ICAA Research Review, Volume 15, Issue 10
ICAA Research Review is published 24 weeks of the year for ICAA members. Complimentary issues are sent once a month to people who register. To receive bi-weekly issues, visit the ICAA membership section, or telephone 866-335-9777 or 604-734-4466.
In this issue
- Body weight and smoking influence independence years later
- Barriers to exercise may differ for oldest ages
- Wii games benefit function and quality of life
- Independent residents avoid moving to higher levels of care
- Employment and lifelong learning lead to health at older ages
- What works in evidence-based programs
- Stats watch: two new reports profile midlife and older adults
Body weight and smoking influence independence years later
When they were between the ages of 48.6 and 51.1 years, 2,293 men in Sweden were evaluated for cardiovascular risk factors, body weight and lifestyle choices as part of the Uppsala Longitudinal Study of Adult Men. At ages 84.8-88.9 years, 472 men were evaluated again. Those who performed their own personal care, could walk outdoors without help and did not experience dementia were classified as “independent.”
Of the original group, 38% survived to age 85, and 74% were independent. Normal body weight in midlife and not smoking were associated with being independent. Cardiovascular risk factors were associated with mortality. High levels of leisure-time physical activity did not predict independence, but did predict longevity. Independence was also associated with low levels of work-related physical activity more than it was associated with survival to the older age.
SOURCE: Journal of the American Geriatrics Society, 63(5):877-885 (May 2015)
For the abstract, click here
Barriers to exercise may differ for oldest ages
A questionnaire was completed by 144 people ages 65-95 years who reported on their motivations to exercise, barriers to exercise, health and feelings of well-being. The greatest influence on both motivators and barriers to exercise was age. The recommendation, presented as a poster during the conference of the British Psychology Society, was to develop different exercise interventions and health messages for people ages 65-79 and for those 80 years and older. Additional influences on exercise were health constraints, a negative mind-set, social constraints and age appropriateness.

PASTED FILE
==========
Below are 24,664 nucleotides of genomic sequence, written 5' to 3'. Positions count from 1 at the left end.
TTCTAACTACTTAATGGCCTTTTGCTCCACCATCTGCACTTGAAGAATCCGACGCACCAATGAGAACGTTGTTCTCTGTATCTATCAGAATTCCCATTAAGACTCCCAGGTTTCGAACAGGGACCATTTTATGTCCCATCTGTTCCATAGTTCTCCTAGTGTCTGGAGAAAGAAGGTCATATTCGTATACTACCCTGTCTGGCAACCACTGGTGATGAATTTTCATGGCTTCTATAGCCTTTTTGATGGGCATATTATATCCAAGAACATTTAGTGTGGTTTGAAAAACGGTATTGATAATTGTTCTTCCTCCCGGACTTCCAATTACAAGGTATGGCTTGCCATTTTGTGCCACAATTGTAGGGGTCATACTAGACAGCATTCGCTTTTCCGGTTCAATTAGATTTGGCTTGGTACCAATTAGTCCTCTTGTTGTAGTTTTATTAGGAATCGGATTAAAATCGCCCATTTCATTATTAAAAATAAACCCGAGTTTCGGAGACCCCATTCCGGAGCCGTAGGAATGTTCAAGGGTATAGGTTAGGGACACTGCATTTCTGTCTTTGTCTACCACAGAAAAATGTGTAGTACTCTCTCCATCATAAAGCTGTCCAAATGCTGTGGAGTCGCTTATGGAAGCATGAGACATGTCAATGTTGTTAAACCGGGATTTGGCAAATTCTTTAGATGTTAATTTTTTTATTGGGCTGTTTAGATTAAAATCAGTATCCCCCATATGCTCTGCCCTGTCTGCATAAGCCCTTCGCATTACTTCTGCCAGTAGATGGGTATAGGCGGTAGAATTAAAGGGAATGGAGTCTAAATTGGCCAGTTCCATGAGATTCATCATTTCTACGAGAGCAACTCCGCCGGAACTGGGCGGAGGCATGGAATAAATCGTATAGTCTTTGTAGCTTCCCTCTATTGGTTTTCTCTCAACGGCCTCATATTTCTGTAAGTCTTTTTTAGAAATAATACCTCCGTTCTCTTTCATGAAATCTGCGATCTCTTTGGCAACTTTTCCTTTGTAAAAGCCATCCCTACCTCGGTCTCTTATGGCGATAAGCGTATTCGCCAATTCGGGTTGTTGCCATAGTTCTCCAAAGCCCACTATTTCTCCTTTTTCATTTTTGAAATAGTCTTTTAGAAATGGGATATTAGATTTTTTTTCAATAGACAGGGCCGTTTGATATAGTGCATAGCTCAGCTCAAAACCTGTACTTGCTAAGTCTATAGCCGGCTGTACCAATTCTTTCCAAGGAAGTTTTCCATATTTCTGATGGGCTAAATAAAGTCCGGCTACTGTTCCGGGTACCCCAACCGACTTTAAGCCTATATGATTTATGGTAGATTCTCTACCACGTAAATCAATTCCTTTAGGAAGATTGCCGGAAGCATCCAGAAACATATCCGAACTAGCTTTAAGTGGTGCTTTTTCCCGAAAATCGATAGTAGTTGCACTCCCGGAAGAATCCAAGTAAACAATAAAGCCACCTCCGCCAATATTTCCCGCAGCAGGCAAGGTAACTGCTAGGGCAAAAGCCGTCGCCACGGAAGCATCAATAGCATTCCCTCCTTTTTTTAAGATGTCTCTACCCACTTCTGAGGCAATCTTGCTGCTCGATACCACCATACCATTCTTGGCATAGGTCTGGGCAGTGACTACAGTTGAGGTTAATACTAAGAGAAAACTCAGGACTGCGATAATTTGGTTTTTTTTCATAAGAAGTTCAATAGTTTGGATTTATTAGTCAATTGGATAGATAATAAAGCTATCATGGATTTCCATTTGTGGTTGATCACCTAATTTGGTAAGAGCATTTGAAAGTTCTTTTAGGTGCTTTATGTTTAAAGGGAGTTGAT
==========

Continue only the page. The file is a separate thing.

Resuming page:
SOURCE: British Psychology Society (May 7, 2015)
For the press release, click here
Wii games benefit function and quality of life
A literature review uncovered 22 studies that looked at the effects of Nintendo Wii™ exergames being played by older adults. Analysis showed that playing the games had positive effects, including improving physical function, decreasing depression, and increasing cognition and quality of life. Some older adults reported improvements in socializing and willingness to exercise.
SOURCE: Journal of Aging and Health, 27(3):379-402 (April 2015)
For the abstract click here
Independent residents avoid moving to higher levels of care
Interviews were conducted with 367 people who lived in residences for older adults that feature multiple levels of living, such as independent, assisted and skilled nursing. The policy in some organizations is to monitor residents’ health and relocate them to higher levels of care if their health declines. Information in the surveys showed that residents who were more independent living in communities that required relocation tended to have negative beliefs about residences offering more care. They hid health and cognitive conditions because they feared being relocated, chose to isolate themselves, and reported being uncomfortable mixing with others in higher levels of care.
SOURCE: The Gerontologist, online (May 4, 2015) doi:10.1093/geront/gnv055
For the abstract, click here
Employment and lifelong learning lead to health at older ages
Interviews were conducted among older adults for the Nihon University Japanese Longitudinal Study of Aging. Researchers wondered if social participation is related to mortality. People who were members of a group did have “advantages” that reduced the risk of mortality, especially individuals who participated in self-development activities, such as being employed or engaging in lifelong learning. The authors suggested that “continued social participation at advanced ages produces positive health consequences, highlighting the importance of active aging in achieving successful aging in the Japanese context.”